Global Energy Transformation – The role of Solar PV

Despite the impacts of the COVID-19 pandemic, renewable energy set a record in new power capacity in 2020 and was the only source of electricity generation to register a net increase in total capacity. Investment in renewable power capacity rose, although slightly, for the third consecutive year, and corporations continued to break records for sourcing renewable electricity.

Rising concerns about climate change, the health effects of air pollution, energy security, and energy access, along with volatile oil prices in recent decades, have led to the need to produce and use alternative, low-carbon technology options such as renewables. Solar PV has been one of the pioneering renewable technologies over the decades. 

The total installed capacity of solar PV reached 480 GW globally (excluding CSP) by the end of 2018, representing the second-largest renewable electricity source after wind. Last year, solar PV again dominated total renewable and power capacity additions, adding twice as much capacity as wind and more than all fossil fuels and nuclear together, solar PV additions reaching around 94 GW

Global Energy Transformation – Global Market Overview

The global solar market in 2021 was dominated by Asia, accounting for over half of the world’s addition of solar capacity. The region’s installed solar capacity reached 280 GW by the end of 2021, dominated by China with 175 GW. 

The European Union represented the world’s second-largest solar PV market, mainly driven by Germany with 45 GW cumulative installed capacity by the end of 2021, followed by North America with 55 GW, of which the United States accounted for 90%. 

Within Asia significant deployment would be seen in China, where installed capacity is projected to reach around 1 412 GW by 2030. 

China added nearly 117 GW of renewable power, bringing online more capacity in 2020 than the entire world did in 2013.

North America would have the second-highest installed solar PV capacity, reaching 437 GW by 2030, with more than 90% of these installations in the United States. Europe would represent the third-highest region by 2030, with 291 GW of solar PV capacity installed. A similar picture is expected on a 2050 horizon, when Asia would still dominate the scene at almost half of the cumulative global capacity installed (4 837 GW).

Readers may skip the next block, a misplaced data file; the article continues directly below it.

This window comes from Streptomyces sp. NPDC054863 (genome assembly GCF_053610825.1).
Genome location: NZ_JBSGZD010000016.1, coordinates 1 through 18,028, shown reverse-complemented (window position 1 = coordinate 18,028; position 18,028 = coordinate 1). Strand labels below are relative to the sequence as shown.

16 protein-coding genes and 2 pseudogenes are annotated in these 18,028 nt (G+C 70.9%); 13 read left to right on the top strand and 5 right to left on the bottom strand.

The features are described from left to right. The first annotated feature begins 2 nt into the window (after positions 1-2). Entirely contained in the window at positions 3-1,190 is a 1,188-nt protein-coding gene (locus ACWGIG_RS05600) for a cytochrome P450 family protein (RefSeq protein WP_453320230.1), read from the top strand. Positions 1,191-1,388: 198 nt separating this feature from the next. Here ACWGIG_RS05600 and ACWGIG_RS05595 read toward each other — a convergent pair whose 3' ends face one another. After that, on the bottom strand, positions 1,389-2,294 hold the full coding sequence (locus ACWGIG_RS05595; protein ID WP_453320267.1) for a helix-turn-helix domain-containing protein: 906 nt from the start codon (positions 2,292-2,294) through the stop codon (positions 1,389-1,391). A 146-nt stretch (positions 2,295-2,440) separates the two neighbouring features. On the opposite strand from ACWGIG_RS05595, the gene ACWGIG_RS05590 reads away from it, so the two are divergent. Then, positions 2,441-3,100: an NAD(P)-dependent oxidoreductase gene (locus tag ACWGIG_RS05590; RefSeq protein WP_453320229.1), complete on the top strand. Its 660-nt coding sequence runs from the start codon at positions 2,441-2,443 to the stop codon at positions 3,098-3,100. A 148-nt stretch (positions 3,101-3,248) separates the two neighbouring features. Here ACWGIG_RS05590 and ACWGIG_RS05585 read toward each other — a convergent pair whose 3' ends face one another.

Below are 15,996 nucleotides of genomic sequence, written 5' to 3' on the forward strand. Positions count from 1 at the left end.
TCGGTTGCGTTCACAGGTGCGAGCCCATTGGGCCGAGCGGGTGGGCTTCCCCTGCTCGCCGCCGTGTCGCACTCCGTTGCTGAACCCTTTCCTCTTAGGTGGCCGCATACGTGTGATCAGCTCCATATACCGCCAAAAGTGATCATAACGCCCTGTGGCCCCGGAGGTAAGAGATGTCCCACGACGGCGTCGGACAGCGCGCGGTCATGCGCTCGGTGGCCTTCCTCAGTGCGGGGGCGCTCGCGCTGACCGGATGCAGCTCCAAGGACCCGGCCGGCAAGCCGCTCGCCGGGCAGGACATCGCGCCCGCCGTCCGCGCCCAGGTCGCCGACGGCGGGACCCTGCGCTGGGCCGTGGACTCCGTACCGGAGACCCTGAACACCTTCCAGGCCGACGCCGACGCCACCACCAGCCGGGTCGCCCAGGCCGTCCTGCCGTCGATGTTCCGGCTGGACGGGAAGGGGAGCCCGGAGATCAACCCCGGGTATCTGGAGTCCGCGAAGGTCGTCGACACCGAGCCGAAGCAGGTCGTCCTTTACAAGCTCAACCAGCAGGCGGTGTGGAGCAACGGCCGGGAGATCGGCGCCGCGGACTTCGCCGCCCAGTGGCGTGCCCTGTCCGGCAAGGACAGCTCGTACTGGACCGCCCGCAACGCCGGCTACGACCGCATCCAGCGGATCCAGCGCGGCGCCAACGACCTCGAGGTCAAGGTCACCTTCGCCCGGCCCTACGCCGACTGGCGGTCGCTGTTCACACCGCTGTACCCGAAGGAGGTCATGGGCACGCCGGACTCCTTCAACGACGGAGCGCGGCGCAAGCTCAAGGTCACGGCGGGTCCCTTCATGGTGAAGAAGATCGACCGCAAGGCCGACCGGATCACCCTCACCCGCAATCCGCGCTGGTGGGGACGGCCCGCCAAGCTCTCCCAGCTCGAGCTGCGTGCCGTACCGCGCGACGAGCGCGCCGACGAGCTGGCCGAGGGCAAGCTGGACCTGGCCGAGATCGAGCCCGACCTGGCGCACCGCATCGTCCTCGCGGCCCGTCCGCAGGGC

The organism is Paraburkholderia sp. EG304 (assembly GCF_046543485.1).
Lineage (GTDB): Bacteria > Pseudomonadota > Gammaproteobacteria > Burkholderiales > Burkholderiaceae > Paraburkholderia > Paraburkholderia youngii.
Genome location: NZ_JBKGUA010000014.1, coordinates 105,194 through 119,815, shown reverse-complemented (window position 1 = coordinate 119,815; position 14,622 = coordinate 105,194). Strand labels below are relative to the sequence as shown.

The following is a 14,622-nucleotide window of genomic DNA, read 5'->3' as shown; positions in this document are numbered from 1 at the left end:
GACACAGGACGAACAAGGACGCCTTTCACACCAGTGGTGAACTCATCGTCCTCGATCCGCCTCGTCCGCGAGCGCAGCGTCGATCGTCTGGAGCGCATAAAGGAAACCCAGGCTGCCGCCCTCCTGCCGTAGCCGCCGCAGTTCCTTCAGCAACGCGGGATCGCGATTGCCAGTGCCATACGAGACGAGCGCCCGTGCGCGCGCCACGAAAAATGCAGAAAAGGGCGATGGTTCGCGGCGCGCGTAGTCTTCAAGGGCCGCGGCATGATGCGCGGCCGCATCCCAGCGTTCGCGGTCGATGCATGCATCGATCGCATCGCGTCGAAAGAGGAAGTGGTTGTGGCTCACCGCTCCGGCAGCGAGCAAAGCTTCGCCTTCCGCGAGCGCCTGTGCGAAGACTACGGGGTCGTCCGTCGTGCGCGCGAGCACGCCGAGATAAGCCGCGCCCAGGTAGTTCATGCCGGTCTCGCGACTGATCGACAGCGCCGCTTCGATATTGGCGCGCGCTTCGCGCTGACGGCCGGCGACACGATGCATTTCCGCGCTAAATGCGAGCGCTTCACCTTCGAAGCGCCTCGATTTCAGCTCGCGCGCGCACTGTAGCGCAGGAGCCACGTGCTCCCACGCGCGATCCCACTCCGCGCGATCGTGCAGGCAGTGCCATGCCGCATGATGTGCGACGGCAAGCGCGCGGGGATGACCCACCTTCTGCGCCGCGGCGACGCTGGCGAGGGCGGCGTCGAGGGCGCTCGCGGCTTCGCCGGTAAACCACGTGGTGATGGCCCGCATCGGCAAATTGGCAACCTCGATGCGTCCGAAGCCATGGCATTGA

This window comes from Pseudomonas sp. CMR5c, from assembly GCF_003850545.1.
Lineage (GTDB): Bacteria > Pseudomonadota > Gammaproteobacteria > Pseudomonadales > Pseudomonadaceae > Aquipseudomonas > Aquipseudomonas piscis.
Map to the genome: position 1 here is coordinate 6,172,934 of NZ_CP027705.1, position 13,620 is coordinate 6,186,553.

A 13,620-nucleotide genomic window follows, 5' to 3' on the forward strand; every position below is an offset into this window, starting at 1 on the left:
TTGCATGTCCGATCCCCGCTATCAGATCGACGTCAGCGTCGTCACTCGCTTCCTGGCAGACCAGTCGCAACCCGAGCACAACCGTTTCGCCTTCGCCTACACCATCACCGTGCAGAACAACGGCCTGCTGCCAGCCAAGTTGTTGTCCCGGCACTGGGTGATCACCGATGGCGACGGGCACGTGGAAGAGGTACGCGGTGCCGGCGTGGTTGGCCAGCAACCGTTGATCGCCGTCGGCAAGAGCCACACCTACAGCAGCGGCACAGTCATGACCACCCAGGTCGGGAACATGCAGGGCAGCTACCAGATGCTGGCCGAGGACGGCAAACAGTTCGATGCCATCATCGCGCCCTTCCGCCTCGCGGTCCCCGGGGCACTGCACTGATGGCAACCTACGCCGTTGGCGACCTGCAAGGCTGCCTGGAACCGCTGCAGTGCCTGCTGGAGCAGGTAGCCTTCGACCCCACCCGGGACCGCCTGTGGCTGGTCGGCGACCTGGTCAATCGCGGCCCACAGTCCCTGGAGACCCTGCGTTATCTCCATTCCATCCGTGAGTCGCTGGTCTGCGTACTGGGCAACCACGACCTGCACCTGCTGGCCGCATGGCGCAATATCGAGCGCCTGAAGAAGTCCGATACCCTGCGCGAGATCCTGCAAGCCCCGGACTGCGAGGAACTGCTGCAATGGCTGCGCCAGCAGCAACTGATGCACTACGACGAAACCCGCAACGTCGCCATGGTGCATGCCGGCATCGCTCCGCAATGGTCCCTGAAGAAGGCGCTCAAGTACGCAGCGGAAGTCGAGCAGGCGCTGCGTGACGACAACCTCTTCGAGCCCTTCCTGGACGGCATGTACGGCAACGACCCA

Within Asia, China would dominate the scene, with a CAGR of 9% after 2018 leading to projected capacity of around 2 803 GW by 2050. North America would still have the second-largest installed capacity, reaching 1 728 GW by 2050, with the United States still dominating the region. 

Europe could still hold the third place among regions in 2050, with 891 GW of total solar PV capacity installed. More than 22% of these installations would be in Germany, where the installed capacity is projected to reach around 200 GW by 2050. Even though installed capacity may remain highest in Asia, North America and Europe, market growth seems likely to shift to other regions, with large markets also expected to emerge in South America and Africa.

South Australia achieved one of the world’s highest levels of solar penetration in 2020. The state’s power system has become the world’s first large-scale system to approach the point at which rooftop solar PV effectively eliminates the demand for electricity from the grid.

Achieving the decarbonization scenarios requires significant acceleration of clean energy deployment. Compared with the approximately 15 GW of solar capacity deployed in 2020, annual solar deployment doubles in the early 2020s and quadruples by the end of the decade in the Decarb+E scenario. Similarly, substantial solar deployment rates continue in the 2030s and beyond. Deployment rates accelerate for wind and energy storage as well.

Continued technological progress in solar—as well as wind, energy storage, and other technologies—is critical to achieving cost-effective grid decarbonization and greater economy-wide decarbonization. Research and development (R&D) can play an important role in keeping these technologies on current or accelerated cost-reduction trajectories. For example, a 60% reduction in PV energy costs by 2030 could be achieved via improvements in photovoltaic efficiency, lifetime energy yield, and cost. Higher-temperature, higher efficiency concentrating solar power technologies also promise cost and performance improvements. 

Further advances are also needed in areas including energy storage, load flexibility, generation flexibility, and inverter-based resource capabilities for grid services. With the requisite improvements, solar technologies may proliferate in novel configurations associated with agriculture, water bodies, buildings, and other parts of the built environment.



APA. 2012. “Solar Community Engagement Strategies for Planners.” American Planning Association. https://www.planning.org/publications/document/9148284/. Ardani, Kristen, Jeffrey 

J. Cook, Ran Fu, and Robert M. Margolis. 2018. “Cost-Reduction Roadmap for Residential Solar Photovoltaics (PV), 2017–2030.” NREL/TP-6A20-70748. https://doi.org/10.2172/1419627.